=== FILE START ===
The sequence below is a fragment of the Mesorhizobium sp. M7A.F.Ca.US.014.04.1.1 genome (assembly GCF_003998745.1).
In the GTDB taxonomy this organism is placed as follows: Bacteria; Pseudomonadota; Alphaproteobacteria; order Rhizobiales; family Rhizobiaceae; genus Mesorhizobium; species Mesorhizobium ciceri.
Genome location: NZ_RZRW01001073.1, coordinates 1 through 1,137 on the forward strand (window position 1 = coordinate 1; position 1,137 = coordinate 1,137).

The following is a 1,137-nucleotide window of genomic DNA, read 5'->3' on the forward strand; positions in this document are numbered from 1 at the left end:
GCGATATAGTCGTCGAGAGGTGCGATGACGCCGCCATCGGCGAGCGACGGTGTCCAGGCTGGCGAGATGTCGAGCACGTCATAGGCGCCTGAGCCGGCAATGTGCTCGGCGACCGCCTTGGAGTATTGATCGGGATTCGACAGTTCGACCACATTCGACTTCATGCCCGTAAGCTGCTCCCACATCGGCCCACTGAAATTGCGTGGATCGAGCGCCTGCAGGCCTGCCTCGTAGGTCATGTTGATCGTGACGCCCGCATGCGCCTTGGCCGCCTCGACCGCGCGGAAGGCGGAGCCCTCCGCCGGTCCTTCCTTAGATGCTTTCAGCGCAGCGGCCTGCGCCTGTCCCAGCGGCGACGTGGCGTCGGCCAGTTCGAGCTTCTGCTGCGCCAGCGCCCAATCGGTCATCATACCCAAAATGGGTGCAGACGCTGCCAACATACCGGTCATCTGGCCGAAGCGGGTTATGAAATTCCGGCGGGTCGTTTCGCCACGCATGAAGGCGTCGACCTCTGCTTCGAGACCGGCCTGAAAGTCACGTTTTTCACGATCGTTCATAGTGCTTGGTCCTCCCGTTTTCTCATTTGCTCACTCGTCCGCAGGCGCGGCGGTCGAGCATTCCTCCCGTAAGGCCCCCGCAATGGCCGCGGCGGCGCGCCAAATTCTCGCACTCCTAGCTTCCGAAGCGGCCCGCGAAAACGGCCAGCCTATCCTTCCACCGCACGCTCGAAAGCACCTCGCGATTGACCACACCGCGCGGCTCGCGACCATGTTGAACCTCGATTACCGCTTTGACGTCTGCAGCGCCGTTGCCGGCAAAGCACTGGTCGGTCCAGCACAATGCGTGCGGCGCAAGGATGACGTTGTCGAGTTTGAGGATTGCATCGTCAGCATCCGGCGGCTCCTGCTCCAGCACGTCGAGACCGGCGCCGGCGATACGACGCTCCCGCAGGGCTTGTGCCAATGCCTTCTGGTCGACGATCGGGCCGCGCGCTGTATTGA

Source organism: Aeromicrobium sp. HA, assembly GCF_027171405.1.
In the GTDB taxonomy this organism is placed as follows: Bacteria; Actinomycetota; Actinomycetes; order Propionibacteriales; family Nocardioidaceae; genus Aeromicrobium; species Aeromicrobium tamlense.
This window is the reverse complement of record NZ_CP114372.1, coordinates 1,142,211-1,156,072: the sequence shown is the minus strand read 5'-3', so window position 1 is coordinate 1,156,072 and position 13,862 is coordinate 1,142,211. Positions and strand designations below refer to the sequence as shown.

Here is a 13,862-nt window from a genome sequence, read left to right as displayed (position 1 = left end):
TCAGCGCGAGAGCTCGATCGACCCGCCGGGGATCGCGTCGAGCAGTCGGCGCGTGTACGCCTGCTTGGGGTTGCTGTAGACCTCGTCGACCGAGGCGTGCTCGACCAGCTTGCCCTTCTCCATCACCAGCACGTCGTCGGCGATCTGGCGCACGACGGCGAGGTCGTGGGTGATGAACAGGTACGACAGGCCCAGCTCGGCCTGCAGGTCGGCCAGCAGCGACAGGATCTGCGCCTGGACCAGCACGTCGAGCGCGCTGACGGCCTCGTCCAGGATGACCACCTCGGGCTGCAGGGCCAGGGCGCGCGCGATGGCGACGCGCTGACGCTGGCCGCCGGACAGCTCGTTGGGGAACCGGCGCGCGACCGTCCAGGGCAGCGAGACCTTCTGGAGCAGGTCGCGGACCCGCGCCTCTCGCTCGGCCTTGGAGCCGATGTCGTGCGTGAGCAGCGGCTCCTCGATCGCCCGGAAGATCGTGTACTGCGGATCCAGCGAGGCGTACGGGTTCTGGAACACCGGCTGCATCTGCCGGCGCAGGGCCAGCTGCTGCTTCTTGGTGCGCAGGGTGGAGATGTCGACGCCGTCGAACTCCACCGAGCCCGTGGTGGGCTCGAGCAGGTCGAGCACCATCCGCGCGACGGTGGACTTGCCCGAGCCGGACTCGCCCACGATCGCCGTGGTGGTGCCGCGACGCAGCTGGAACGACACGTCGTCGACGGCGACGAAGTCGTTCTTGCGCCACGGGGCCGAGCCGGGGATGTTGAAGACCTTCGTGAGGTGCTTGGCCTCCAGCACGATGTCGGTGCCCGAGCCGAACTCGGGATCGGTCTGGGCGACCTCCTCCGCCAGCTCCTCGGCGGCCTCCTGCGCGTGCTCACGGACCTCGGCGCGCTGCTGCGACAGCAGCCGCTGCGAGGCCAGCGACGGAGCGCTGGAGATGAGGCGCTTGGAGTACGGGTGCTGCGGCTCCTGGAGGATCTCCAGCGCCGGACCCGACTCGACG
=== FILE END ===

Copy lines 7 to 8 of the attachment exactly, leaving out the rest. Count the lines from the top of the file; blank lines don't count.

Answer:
In the GTDB taxonomy this organism is placed as follows: Bacteria; Actinomycetota; Actinomycetes; order Propionibacteriales; family Nocardioidaceae; genus Aeromicrobium; species Aeromicrobium tamlense.
This window is the reverse complement of record NZ_CP114372.1, coordinates 1,142,211-1,156,072: the sequence shown is the minus strand read 5'-3', so window position 1 is coordinate 1,156,072 and position 13,862 is coordinate 1,142,211. Positions and strand designations below refer to the sequence as shown.